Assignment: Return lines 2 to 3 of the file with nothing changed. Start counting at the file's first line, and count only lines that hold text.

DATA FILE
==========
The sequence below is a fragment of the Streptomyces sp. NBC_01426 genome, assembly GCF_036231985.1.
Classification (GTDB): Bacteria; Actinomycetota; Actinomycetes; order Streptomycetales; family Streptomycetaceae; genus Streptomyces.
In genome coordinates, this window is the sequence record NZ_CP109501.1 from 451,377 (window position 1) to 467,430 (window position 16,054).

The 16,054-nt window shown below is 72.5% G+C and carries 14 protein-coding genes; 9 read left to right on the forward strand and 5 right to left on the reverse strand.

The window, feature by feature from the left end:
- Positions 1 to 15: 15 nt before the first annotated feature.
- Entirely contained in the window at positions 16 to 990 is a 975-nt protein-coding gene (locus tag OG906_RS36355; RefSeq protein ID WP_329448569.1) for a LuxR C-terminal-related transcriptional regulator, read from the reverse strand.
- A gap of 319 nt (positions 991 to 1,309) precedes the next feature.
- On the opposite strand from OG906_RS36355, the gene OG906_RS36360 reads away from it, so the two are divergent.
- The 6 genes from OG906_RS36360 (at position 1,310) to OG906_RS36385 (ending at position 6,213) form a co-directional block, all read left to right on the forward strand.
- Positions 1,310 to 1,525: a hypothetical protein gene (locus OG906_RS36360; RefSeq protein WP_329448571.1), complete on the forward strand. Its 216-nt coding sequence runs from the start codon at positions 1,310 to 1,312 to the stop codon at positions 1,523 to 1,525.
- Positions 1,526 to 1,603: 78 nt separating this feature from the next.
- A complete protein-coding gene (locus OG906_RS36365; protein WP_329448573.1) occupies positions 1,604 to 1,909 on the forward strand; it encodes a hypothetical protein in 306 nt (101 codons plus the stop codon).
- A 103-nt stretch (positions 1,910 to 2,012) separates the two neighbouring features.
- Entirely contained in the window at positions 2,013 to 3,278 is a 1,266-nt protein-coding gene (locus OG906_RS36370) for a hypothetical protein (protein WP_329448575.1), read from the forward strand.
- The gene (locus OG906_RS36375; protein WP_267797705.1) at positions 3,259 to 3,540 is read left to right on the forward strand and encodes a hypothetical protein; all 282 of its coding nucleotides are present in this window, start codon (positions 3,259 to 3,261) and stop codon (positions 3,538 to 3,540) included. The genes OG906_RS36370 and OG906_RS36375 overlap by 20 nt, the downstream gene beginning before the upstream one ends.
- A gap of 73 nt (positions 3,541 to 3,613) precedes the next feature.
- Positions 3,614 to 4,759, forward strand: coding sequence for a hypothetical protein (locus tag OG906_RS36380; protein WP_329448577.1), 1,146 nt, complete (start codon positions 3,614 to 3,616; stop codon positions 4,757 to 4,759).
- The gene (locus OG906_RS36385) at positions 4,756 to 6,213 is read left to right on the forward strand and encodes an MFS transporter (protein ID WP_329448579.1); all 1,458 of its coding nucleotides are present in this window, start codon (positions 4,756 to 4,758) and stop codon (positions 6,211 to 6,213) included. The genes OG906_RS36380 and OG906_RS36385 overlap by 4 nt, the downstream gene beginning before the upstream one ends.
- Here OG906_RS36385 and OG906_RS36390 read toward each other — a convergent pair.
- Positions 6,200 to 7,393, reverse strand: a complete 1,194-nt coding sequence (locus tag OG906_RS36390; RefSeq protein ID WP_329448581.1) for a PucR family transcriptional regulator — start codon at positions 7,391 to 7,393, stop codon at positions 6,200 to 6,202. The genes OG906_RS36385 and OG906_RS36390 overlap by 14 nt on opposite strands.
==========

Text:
Classification (GTDB): Bacteria; Actinomycetota; Actinomycetes; order Streptomycetales; family Streptomycetaceae; genus Streptomyces.
In genome coordinates, this window is the sequence record NZ_CP109501.1 from 451,377 (window position 1) to 467,430 (window position 16,054).